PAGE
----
Betsy McDonald Llanwarne Endowment Fund
Betsy McDonald Llanwarne (1986-2018) was born in Southborough, MA. She loved the outdoors from an early age, and turned her passion for the environment into a successful career in the sustainability field. After receiving her B.A. in Environmental Studies from Bowdoin College, Betsy spent a year as an Environmental Educator in the Maine Conservation Corps. She then returned to her home state to work at the Massachusetts Clean Energy Sector, before deciding to pursue her Masters degree at Tufts University in the Department of Urban and Environmental Policy and Planning. After graduate school, she worked for the Consortium for Energy Efficiency and the Center for Sustainable Energy, utilizing her extensive technical knowledge and her deep passion for environmental justice.
The UEP faculty, staff, and alumni community were deeply saddened by Betsy's passing in October 2018. To honor her legacy and with the support of Betsy's family, UEP has dedicated the Betsy McDonald Llanwarne Endowment Fund to support research and professional development opportunities for current students, enhance their learning experience and expand their available resources to develop as change agents.
Reflections of Betsy
|Betsy and I met in Field Projects. We were part of a group researching community choice aggregation for a semester, and I knew immediately that I could rely on her. She always did more than her share of the work. I think that's true of everything that she did, and it's why she chose the field she did: she wanted to do more than her share of making the world a better place. Betsy came to UEP after already working at MassCEC, and she had a combination of idealism and real-world practicality that was energizing. She thought deeply about policy but wasn't afraid to dive into implementation. She loved to learn new things, and you could see that in the progress of her career, from solar to efficiency to electric vehicles.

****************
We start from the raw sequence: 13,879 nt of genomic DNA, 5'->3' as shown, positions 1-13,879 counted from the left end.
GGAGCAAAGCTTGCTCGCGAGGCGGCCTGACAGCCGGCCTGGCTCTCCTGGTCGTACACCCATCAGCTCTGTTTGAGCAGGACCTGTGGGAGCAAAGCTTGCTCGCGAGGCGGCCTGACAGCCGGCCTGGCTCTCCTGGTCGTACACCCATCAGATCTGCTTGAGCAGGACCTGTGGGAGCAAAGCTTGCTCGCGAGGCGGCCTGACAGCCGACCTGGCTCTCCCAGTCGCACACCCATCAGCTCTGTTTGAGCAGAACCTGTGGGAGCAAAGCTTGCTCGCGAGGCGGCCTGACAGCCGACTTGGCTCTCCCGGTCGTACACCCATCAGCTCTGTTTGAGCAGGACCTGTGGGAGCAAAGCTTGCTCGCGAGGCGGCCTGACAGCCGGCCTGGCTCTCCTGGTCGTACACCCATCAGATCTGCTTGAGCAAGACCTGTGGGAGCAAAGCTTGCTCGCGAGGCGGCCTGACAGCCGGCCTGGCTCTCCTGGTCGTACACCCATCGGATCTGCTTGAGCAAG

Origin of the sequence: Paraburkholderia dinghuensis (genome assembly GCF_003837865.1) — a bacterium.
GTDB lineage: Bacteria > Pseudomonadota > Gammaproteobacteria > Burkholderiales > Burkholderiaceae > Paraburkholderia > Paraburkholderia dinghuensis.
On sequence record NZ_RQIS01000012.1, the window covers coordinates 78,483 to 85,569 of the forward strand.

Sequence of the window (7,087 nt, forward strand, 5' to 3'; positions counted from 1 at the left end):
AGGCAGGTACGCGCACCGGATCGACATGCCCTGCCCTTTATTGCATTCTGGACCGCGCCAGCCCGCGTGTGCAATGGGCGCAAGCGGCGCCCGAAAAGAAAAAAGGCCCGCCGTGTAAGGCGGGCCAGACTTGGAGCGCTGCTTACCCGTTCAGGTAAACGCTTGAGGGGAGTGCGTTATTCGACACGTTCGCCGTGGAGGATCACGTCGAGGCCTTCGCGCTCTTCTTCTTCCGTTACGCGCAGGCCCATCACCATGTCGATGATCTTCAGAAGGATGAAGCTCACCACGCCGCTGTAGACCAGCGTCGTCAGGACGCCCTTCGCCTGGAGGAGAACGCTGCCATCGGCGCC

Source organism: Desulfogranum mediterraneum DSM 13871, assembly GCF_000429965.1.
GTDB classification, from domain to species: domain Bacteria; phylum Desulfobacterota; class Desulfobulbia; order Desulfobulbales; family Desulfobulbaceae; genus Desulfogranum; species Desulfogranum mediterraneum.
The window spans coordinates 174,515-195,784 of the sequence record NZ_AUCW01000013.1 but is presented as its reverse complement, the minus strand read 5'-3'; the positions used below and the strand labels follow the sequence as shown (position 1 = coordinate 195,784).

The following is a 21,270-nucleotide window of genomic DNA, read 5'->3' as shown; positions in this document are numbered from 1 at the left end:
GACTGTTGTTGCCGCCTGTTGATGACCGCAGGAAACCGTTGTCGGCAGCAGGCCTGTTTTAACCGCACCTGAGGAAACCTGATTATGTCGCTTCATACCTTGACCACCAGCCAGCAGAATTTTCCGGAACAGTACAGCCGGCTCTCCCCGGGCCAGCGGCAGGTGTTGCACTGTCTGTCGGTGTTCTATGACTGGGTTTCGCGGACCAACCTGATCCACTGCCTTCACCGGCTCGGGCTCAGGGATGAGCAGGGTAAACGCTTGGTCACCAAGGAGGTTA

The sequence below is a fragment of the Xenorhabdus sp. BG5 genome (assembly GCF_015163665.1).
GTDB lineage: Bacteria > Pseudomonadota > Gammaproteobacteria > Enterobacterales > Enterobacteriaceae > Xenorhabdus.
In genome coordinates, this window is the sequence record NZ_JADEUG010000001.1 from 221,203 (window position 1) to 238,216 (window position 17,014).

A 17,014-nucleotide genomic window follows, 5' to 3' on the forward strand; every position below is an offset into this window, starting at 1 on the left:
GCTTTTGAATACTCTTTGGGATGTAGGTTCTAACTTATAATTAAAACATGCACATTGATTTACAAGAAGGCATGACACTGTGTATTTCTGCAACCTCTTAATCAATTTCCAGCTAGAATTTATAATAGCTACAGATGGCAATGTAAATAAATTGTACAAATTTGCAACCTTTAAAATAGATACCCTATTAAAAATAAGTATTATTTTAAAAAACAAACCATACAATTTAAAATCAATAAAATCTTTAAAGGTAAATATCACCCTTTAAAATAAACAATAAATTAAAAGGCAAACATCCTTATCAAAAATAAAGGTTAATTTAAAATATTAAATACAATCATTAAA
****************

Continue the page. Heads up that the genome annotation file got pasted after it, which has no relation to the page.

– Brenda Pike, Tufts UEP alum (UEP '14)
|Betsy was a clean energy powerhouse, who oversaw several MassCEC solar PV incentive programs that led to over 15,000 homes and businesses installing solar. Betsy was passionate about her work. Betsy went out of her way to support participating installers and residents coming through MassCEC's programs. Betsy was also a pleasure to work with. She literally lit up the room with her positive energy, wonderful sense of humor, and drive for her work.
– Elizabeth Youngblood, former co-worker and roommate
|Betsy was mission-driven in her work and her passion for energy and environmental issues was evident. She imparted her knowledge in ways that were approachable and ultimately made us a better team. Outside of work, Betsy was always game for the obscure, be it an internet cat video festival, roller derby, or dock dog competition; her enthusiasm for the little things in life was contagious. Above all else, Betsy was unfailingly kind – even in her short time, she left the world a better place and is missed beyond measure.
– Catie Snyder, former co-worker
|When I hired Betsy, it became immediately apparent that she was going to be a true foundation for the growth of solar in Massachusetts. She was incredibly dedicated to her work, and would always be thinking of new and innovative ways we could run our programs. The solar industry knew her by name, and she was respected by everyone with whom she worked. She would light up a room, and manage to make you smile and laugh within just a few minutes. Over the years of working with her, Betsy became more than just a colleague, but a dear friend. The world is less bright without her around, I feel confident that we can honor her memory by continuing to make our world a cleaner, more resilient, and beautiful place.
– Elizabeth Kennedy, former co-worker